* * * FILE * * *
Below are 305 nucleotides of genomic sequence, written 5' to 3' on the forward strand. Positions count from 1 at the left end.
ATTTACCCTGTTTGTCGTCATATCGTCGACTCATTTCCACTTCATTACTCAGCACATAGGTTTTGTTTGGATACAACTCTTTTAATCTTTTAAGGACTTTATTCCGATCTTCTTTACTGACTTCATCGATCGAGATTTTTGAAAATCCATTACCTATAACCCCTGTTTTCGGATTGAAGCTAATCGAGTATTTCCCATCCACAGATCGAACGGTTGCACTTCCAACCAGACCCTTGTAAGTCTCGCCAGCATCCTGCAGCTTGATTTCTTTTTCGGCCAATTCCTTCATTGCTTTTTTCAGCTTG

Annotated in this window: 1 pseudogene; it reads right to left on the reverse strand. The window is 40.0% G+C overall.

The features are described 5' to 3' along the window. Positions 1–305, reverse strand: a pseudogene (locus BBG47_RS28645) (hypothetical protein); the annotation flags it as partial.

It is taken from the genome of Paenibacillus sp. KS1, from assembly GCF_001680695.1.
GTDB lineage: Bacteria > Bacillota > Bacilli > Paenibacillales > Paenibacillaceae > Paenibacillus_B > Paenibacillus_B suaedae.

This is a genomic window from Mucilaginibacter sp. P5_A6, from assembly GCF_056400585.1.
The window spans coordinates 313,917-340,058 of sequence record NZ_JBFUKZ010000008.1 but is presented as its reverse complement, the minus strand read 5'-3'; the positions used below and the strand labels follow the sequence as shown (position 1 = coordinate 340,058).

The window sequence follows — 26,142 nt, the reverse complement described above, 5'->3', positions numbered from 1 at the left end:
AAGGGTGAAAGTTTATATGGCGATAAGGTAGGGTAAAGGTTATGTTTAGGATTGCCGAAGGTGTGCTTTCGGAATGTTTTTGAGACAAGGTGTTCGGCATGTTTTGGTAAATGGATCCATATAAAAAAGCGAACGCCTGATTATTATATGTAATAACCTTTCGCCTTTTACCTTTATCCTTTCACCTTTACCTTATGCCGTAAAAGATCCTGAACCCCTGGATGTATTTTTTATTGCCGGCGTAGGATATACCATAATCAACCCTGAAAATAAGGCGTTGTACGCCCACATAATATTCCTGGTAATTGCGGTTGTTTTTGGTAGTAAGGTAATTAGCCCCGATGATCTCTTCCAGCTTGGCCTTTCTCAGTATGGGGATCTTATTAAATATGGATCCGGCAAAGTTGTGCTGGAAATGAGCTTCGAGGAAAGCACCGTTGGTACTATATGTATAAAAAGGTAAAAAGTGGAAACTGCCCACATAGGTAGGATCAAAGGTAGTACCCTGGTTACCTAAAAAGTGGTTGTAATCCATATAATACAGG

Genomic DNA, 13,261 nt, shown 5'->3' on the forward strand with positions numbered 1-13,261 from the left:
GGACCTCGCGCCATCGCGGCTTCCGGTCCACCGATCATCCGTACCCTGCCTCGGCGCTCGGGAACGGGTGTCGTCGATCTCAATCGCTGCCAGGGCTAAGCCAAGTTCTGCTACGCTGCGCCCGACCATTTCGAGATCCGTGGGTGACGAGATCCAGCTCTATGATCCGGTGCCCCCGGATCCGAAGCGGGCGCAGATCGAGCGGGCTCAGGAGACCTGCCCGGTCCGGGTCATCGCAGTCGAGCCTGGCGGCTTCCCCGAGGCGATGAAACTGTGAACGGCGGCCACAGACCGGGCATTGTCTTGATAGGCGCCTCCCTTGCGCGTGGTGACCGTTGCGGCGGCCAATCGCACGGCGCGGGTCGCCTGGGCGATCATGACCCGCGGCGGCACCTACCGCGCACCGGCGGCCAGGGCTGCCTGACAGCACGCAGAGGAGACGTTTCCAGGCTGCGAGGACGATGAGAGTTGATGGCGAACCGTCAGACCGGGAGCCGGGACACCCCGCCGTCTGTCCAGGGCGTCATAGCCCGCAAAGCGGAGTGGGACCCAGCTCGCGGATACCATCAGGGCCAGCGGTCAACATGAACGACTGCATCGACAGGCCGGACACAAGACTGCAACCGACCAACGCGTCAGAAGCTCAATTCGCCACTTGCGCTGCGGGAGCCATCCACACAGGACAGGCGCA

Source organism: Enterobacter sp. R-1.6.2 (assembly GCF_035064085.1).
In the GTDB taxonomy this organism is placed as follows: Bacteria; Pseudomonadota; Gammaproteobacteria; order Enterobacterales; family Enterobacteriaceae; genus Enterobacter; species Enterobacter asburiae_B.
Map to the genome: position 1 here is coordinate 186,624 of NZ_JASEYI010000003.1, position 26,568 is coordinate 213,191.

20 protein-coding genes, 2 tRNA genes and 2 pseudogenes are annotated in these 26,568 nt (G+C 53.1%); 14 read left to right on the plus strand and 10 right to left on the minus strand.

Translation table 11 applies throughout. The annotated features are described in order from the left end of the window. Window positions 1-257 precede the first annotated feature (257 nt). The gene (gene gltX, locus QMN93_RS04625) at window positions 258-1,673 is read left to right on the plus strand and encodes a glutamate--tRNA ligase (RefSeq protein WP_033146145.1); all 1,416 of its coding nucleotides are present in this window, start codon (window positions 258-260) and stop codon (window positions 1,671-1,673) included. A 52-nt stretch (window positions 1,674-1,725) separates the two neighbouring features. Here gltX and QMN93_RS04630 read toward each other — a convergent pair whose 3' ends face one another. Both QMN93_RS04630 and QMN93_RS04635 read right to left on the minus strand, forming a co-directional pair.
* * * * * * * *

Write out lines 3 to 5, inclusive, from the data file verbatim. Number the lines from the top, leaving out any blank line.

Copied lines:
Annotated in this window: 1 pseudogene; it reads right to left on the reverse strand. The window is 40.0% G+C overall.

The features are described 5' to 3' along the window. Positions 1–305, reverse strand: a pseudogene (locus BBG47_RS28645) (hypothetical protein); the annotation flags it as partial.

It is taken from the genome of Paenibacillus sp. KS1, from assembly GCF_001680695.1.